I could write about our hair. Curly hair, while it may seem delightful to those of you with straight hair, it definitely has its curses. Finding a stylist that knows how to cut curly hair is also very challenging. We finally found that stylist. We both are in process, the stylist having to do some drastic changes to fix past problems. Mallory has not had her hair cut since August and won't until she is home again for Christmas break. Her hair is getting so long, but our stylist thinks it will be Easter before her's is where it is suppose to be. Mine, because I am here and can get it cut more often, our stylist chose to fix the problems faster and more dramatically. Cutting it very short to get all the crazy layers closer together and eliminate them faster. I had just spent the whole spring and summer trying to grow my hair to say I was disappointed in the gigantic step backwards would be an understatement. Crushed would be a better word. The first butchering was in September, I had another cut in October. It is finally getting to where I feel I have some hair again. At my appointment in December we can finally talk about where she sees my style headed in the future.
I could write about how the focus is sharpest on the chair in the middle instead of on us, but that really doesn't bother me. Ali teaches it isn't about perfection it is about capturing the memory.
I could write about how even though it looks like I am writing, I am actually holding the pen upside down.
I could write about the lady who is in the background in this photo. She was using burlap to create holiday decorations for outside the coffee shop. One of the other customers commented to her how they seem to be using burlap for all kinds of decorating these days. How the big thing is to cover chair seats with burlap, he thinks that would be very uncomfortable to sit on. As he says this he turns around and sees that four of the five chairs at the big round wooden table in the center of the room have burlap seat covers. Oops. The decorating lady says that's okay, nobody sits there very long anyway. Another customer sitting in one of the comfy overstuffed leather chairs by the front window pipes up "Just don't wear shorts when you sit there". Right, definitely don't wear shorts, which won't be a problem for at least another six months here in Michigan.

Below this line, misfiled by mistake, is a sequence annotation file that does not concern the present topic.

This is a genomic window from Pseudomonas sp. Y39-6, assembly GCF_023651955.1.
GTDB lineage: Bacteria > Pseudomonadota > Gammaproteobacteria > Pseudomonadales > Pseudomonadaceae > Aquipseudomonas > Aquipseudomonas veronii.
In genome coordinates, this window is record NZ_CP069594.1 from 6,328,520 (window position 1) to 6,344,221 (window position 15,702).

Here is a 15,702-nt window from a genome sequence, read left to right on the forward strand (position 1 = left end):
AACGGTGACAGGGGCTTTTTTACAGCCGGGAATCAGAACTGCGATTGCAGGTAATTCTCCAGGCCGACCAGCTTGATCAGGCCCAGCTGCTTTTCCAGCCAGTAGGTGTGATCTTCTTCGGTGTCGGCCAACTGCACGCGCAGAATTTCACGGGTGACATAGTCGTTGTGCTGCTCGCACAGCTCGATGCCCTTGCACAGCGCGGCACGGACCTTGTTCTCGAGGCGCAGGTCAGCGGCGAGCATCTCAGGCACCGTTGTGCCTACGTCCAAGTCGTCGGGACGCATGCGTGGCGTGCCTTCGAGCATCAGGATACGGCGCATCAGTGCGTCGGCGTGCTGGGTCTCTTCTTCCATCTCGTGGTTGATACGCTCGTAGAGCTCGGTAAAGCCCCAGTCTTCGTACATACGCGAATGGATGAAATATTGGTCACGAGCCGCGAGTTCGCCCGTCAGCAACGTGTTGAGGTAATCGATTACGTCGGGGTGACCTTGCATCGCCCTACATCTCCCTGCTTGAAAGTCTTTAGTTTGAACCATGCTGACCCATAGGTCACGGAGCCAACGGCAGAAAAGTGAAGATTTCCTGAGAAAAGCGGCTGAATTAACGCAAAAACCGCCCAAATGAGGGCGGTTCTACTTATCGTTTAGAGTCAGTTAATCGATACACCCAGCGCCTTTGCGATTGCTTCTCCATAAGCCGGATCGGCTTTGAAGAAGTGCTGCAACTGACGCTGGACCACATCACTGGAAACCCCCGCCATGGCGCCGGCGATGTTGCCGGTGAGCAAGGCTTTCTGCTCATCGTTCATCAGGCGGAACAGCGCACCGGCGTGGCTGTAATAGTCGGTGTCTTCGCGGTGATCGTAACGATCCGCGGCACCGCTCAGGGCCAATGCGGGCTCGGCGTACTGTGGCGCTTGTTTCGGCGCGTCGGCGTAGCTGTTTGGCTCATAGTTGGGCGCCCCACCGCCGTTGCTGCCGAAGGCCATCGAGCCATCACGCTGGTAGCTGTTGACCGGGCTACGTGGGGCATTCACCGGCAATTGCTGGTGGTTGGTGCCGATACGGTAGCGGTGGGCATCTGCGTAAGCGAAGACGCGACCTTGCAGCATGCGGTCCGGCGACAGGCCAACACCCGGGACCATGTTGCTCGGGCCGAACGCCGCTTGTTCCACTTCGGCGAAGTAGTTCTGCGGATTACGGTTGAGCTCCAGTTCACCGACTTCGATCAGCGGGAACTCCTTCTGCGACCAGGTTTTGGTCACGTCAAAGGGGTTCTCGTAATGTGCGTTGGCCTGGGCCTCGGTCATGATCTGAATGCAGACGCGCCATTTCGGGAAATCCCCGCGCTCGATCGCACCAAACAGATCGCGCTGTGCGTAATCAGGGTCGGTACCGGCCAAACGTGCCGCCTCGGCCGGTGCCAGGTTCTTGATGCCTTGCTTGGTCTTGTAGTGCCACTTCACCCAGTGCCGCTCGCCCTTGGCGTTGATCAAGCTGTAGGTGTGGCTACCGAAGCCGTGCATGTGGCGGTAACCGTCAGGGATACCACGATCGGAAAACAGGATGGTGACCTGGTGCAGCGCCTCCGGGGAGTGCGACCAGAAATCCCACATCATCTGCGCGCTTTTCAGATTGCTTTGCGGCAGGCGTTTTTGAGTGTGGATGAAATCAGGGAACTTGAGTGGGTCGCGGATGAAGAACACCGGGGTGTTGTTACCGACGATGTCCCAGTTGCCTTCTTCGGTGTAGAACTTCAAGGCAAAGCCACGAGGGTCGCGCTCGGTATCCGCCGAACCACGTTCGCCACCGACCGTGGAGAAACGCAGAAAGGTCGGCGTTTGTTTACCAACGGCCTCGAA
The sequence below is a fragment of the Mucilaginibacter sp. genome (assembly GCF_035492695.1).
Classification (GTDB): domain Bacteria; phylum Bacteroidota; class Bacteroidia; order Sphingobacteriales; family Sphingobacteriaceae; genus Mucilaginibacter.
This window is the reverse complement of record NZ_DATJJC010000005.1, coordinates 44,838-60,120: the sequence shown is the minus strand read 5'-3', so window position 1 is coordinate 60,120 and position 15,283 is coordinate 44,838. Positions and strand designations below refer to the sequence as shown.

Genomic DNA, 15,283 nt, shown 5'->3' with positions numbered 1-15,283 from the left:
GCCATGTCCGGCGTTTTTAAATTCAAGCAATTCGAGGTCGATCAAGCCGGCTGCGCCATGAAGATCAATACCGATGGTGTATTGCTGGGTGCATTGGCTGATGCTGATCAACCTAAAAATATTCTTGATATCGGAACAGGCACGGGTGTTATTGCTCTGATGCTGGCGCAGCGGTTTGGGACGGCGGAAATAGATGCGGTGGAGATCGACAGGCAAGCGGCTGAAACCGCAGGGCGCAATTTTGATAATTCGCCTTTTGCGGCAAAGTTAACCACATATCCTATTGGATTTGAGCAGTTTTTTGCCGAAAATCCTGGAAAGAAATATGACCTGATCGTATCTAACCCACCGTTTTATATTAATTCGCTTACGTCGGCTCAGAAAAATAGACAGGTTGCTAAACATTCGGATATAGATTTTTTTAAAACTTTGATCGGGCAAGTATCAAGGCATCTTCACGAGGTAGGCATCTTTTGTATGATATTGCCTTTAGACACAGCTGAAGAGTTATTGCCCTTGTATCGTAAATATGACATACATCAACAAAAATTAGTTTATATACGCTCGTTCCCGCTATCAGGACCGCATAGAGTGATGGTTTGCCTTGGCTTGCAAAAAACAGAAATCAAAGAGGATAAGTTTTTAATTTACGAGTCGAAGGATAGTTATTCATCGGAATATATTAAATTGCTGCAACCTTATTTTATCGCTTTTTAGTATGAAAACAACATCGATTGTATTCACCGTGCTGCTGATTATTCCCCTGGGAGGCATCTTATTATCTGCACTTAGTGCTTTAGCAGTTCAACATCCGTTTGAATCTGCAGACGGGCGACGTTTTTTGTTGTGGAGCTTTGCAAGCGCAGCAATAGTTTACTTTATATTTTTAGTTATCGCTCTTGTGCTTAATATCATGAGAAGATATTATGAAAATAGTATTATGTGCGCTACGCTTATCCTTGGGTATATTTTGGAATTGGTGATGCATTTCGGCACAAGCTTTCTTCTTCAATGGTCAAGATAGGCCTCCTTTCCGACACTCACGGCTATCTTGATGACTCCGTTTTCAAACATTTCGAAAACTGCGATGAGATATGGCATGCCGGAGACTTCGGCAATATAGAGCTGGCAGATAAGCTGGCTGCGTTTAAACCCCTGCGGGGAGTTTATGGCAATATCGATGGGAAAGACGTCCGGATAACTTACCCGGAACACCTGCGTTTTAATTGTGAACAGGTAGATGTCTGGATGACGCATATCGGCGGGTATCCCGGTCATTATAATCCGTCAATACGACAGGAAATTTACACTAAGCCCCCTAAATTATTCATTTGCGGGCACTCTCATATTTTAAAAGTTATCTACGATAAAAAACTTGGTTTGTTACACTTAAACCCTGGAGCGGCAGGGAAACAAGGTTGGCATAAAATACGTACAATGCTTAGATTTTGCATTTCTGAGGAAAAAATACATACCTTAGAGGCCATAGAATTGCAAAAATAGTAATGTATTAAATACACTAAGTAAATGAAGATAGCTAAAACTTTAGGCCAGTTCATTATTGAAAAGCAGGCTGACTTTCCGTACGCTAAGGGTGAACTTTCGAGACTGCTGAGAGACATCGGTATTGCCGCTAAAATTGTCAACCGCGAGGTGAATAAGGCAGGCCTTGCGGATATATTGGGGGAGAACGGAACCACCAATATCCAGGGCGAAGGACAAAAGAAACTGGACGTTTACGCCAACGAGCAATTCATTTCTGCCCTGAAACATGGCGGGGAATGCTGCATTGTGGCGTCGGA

I could write about how Mallory and I recently got new phones. Updating from the iPhone4s to the iPhone6. As you can see in the photo she is on her phone probably trying to ignore the fact that I am running back and forth between our table and the camera. She is a bit addicted to Instagram. She loves to follow creative people who post about food, theirs dogs and their adorable kids. She and I had a conversation about social media and how if you are looking for a job in a creative field, Instagram is another piece of your work portfolio these days. Mallory would love to find a job where she could use her writing and photography skills so she knows her Instagram gallery will be an important piece of her resume'. Check her out on Instagram @northwoodjane. She has a lovely, simple style. She is blessed with oodles of talent and great window light in her bedroom at school.
There are at least another three or four stories that I could write using this one photograph. It was amazing what came to the surface as I started peeling back the layers. This is definitely a method I want to continue using both with my future work and as I look back at past photographs. Peeling back the layers to see what stories the photographs hold.